The traditional pattern of teaching has been to assign students to read a section of a textbook after-school, which will then be discussed the next day in class. Student would then be assigned an assessment for homework to demonstrate their mastery of the topic. In flip teaching, the student first studies the topic by himself, typically using video lessons created by the instructor or shared by another educator, such as those provided by the Khan Academy. In the classroom, the pupil then tries to apply the knowledge by solving problems and doing practical work. The role of the classroom teacher is then to tutor the student when they become stuck, rather than to impart the initial lesson. This allows time inside the class to be used for additional learning-based activities, including use of differentiated instruction and project-based learning.
Flip teaching allows more hands-on time with the instructor guiding the students, allowing them to assist the students when they are assimilating information and creating new ideas (upper end of Bloom's Taxonomy).
1) They always start with the why. 2) They are malleable and can easily adapt. 3) They embrace change. 4) They share, share, and then share some more. 5) They think win-win-win-win. 6) They are extremely thorough and think two steps ahead. 7) They actively care.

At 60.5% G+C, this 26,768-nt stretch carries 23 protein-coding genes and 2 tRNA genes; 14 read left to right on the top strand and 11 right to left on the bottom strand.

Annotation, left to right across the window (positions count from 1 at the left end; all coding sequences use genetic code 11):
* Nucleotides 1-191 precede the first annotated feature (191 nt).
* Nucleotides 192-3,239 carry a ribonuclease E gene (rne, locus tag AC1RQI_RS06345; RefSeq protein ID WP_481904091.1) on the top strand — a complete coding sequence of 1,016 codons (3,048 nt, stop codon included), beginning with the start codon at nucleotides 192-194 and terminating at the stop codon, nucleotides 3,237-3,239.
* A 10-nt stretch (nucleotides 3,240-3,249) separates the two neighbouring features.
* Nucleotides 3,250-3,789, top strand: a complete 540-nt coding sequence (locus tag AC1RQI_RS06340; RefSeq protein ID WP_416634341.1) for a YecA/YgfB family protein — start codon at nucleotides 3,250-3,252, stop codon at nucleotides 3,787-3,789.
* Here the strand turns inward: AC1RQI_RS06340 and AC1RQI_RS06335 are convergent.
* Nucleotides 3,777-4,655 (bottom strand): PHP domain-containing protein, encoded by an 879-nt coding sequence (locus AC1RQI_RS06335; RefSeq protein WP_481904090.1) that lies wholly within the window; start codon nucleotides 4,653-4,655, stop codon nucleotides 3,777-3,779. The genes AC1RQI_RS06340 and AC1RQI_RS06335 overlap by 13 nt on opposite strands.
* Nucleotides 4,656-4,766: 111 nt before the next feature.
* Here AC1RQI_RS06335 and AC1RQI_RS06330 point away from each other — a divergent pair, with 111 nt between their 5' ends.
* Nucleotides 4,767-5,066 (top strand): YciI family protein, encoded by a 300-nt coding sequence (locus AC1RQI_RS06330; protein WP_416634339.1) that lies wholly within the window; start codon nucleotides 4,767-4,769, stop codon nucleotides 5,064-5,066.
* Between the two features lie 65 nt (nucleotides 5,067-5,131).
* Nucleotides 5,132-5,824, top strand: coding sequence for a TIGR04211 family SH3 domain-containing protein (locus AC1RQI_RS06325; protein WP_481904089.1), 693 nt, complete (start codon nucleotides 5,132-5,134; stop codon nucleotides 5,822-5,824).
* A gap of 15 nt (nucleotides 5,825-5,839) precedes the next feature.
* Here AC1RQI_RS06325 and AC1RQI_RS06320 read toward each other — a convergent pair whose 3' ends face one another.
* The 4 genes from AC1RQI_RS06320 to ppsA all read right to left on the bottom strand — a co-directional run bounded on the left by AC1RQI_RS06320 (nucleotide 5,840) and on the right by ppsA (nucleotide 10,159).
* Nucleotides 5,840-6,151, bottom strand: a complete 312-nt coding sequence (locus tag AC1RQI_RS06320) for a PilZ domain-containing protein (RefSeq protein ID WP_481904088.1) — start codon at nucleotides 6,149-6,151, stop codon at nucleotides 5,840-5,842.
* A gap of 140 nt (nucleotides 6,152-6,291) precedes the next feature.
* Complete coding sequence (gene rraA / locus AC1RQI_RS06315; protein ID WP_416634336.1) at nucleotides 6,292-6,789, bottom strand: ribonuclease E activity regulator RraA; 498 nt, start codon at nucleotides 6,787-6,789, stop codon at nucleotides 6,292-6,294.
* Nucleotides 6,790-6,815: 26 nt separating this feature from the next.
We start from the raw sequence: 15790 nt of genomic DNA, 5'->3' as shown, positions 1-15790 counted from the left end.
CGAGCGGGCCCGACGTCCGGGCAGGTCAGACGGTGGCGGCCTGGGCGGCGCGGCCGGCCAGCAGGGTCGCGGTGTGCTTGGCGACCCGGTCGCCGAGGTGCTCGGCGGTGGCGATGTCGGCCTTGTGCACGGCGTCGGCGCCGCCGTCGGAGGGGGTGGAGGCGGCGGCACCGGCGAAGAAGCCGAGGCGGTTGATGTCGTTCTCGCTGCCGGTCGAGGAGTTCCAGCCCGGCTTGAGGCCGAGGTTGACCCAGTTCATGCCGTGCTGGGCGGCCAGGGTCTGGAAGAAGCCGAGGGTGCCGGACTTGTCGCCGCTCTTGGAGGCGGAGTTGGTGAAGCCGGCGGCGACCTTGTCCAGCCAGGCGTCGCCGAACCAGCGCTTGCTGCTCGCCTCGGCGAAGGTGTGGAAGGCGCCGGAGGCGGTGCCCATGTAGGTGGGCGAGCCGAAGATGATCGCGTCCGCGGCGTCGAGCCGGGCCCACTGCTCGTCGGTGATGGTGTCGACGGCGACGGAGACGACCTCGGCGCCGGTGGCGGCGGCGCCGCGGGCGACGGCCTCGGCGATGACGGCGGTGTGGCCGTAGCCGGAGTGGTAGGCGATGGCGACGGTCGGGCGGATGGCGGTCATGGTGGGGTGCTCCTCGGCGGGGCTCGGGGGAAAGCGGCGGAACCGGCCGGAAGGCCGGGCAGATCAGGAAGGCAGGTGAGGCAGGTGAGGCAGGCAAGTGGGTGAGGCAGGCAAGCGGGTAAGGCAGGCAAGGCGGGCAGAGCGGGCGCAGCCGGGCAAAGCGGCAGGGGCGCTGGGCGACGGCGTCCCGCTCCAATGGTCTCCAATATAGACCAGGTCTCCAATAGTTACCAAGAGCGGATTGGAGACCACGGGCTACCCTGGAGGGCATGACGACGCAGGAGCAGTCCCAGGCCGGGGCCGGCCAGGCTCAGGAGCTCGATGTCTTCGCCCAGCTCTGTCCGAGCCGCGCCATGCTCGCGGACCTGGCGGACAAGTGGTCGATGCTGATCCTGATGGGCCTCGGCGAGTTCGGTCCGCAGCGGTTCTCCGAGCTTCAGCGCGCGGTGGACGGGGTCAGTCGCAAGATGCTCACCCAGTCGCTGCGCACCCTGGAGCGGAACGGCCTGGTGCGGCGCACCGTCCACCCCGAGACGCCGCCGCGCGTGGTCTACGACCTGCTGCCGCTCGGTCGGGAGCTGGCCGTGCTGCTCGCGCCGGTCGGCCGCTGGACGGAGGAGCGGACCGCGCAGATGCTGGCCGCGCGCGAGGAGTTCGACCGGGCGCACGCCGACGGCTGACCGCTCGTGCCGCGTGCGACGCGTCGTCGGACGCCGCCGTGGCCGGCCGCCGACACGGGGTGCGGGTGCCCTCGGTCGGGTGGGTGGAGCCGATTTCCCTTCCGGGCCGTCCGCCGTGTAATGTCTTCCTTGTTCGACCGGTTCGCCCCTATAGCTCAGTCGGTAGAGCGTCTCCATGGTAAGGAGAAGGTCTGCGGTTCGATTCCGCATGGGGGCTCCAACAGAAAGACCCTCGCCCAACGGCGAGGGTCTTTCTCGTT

As lecture capture has become more widespread, users have learned how to expand the capabilities and uses of these systems. Simply recording a full lecture live and posting it online isn’t necessarily the most effective way for students to learn, and not the most effective way to get the most out of your lecture capture investment. In fact, the term ‘lecture capture’ is misleading, as this technology can be used for much more than just capturing lectures. This web seminar focused on five innovative ways to use this technology that are employed at Seattle Pacific University.
Do you and your students need a more flexible schedule? Are you worried about missed classes because of the weather? Do your students need to review certain points of your lecture? You might want to give lecture capture a try. Some tips for the beginner
Lecture capture technology is quietly transforming how education is delivered, ‘flipping’ the classroom,but there are many academics who hate it and won’t try it. And it works well in some hands, not so well in others.Simply recording a classroom-delivered lecture may not translate well for online delivery. A well-balanced article on pros and cons.
Screencasts are a cornerstone of many blended learning and flipped classroom strategies. Many academics are put off because traditionally creating a screencast requires them to learn new tools. However, PowerPoint 2010 quietly introduced a feature which allows your slideshow to be saved as a video file. Combine that with the narration feature which has been part of PowerPoint for many years, and you can build a screencast very easily using tools which are familiar.